United States v. Jackson
Court of Appeals for the Tenth Circuit, Case No. 97-5178
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United States Court of Appeals

Tenth Circuit


JUL 14 1998




Plaintiff - Appellee, No. 97-5178 v. (D.C. No. 96-CV-1176) KENNETH CODY JACKSON, (N.D. Okla.)

Defendant - Appellant.


After examining Defendant-Appellant’s brief and the appellate record, this panel has determined unanimously that oral argument would not materially assist the determination of this appeal. See Fed. R. App. P. 34(a); 10th Cir. R. 34.1.9. The case is therefore ordered submitted without oral argument.

Defendant was convicted of car jacking and related firearms charges. He was sentenced to twenty years imprisonment and his convictions were affirmed by this court on direct appeal. Defendant appeals the district court’s denial of his 28 This order and judgment is not binding precedent, except under the

doctrines of law of the case, res judicata, and collateral estoppel. The court generally disfavors the citation of orders and judgments; nevertheless, an order and judgment may be cited under the terms and conditions of 10th Cir. R. 36.3. U.S.C. § 2255 petition for a writ of habeas corpus. We first address whether, under the Antiterrorism and Effective Death Penalty Act [AEDPA], the district court had jurisdiction to rule on the merits of Defendant’s section 2255 petition without prior authorization from this court. The issue arises because Defendant has filed two previous section 2255 motions.

The first of these motions was filed after Defendant’s conviction but before sentencing while he was incarcerated by the State of Oklahoma. Defendant filed a motion for a new trial or, in the alternative, a motion pursuant to section 2255 in which he asserted that he was denied effective assistance of counsel. The district court properly denied habeas relief because Defendant was not â€"in custody” under a federal sentence and, accordingly, section 2255 was not an available remedy. See 28 U.S. § 2255; United States v. Bustillos , 31 F.3d 931, 933-34 (10th Cir. 1994). Defendant filed a second section 2255 petition after sentencing and judgment but while a timely direct appeal was pending. The district court denied that section 2255 motion because the appeal was pending. We agree that this second motion should not be counted as a prior petition for purposes of the gatekeeping provisions of the AEDPA because it was filed before the disposition of Defendant’s direct appeal. See United States v. Scott , 124 F.3d 1328, 1329-30 (10th Cir. 1997); United States v. Cook , 997 F.2d 1312, 1318-19 (10th Cir. 1993). Because the two prior motions did not determine the legality of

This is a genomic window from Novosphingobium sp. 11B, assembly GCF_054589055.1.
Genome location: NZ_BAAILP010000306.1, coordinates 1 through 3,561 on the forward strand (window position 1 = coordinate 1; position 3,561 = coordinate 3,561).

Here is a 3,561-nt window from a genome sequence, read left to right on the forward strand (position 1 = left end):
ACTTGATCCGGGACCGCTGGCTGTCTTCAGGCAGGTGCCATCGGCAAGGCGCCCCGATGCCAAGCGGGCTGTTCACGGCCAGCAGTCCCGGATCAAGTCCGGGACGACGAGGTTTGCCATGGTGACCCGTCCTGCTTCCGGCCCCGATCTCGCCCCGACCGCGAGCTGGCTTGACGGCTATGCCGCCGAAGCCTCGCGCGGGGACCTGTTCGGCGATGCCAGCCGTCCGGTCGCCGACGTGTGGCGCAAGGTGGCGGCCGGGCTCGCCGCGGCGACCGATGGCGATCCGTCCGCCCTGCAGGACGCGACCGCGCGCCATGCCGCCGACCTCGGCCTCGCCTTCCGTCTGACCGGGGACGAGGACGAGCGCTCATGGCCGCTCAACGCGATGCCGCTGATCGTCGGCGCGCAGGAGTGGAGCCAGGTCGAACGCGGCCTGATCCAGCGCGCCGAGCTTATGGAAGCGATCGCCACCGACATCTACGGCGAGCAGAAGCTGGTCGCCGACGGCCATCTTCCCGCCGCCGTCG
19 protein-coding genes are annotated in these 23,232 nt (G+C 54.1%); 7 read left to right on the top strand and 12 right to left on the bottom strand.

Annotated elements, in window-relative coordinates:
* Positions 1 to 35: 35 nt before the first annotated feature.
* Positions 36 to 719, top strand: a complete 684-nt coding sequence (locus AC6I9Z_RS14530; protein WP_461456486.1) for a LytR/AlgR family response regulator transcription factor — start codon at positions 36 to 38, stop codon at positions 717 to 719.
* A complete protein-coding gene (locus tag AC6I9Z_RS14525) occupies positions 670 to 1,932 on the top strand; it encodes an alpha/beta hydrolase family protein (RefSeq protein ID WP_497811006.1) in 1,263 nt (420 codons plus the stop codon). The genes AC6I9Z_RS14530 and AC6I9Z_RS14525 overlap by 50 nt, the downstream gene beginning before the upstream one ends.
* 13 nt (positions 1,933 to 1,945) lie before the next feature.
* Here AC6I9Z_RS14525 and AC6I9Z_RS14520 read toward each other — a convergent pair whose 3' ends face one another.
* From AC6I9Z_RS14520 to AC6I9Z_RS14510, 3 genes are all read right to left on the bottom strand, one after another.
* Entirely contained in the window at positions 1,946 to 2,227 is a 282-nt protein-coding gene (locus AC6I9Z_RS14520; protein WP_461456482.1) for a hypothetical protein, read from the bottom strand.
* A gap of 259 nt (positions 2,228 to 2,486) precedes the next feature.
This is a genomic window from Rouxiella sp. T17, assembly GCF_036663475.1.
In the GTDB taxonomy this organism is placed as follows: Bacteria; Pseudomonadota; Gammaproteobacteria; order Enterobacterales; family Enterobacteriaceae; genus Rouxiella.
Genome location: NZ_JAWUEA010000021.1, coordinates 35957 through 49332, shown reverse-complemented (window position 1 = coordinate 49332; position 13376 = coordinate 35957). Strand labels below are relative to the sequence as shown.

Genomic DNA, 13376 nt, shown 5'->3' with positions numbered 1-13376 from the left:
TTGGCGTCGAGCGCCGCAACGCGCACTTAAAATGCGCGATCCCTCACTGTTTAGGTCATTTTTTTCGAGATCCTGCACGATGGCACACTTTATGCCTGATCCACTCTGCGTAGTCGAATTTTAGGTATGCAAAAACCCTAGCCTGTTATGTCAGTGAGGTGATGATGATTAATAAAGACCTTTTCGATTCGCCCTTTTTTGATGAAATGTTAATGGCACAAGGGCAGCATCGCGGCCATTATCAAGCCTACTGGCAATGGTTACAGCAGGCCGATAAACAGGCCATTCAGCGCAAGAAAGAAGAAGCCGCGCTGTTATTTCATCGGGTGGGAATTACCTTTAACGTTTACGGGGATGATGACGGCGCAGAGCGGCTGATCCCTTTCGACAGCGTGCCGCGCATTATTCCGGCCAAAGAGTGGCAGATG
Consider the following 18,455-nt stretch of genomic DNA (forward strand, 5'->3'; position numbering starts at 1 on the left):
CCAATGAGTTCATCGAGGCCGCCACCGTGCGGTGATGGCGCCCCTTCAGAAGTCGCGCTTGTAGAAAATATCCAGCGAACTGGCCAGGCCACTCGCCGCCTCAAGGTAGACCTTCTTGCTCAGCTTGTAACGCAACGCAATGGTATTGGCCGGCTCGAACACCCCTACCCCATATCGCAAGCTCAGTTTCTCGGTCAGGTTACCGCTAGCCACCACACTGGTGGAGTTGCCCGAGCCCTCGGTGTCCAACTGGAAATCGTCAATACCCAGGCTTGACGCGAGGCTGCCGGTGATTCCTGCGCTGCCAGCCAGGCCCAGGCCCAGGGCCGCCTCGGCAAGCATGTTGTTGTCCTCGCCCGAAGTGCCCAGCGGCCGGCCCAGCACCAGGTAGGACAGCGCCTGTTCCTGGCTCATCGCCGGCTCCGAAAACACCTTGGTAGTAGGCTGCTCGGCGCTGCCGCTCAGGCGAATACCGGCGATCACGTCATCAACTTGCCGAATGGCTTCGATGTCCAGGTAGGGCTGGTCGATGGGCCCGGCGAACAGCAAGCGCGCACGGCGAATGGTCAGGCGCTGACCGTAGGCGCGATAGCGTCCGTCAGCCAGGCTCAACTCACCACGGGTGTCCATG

-2Defendant’s detention, the section 2255 petition which is the subject of this appeal, filed after this court affirmed Defendant’s conviction, constitutes his first section 2255 motion. The district court, therefore, had jurisdiction to rule on the merits of this section 2255 petition.

Turning to the merits of the appeal, Defendant contends that he was denied effective assistance of counsel both at trial and on appeal. Defendant alleges that his counsel failed to adequately investigate and present an alibi defense, was incompetent, did not consult with him, and was totally unprepared for trial. Defendant moves this court for a certificate of appealability. We issue a certificate of appealability â€"only if the applicant has made a substantial showing of the denial of a constitutional right.” 28 U.S.C. § 2253(c)(2).

After reviewing the record, we conclude that Defendant’s allegations of ineffective assistance of counsel fail to meet the high standard of section 2253(c)(2), and, therefore, we deny him a certificate of appealability. We affirm the denial of relief under section 2255 for substantially the same reasons as stated by the district court in its Orders filed September 23, 1997, and August 28, 1997.


Entered for the Court Monroe G. McKay Circuit Judge



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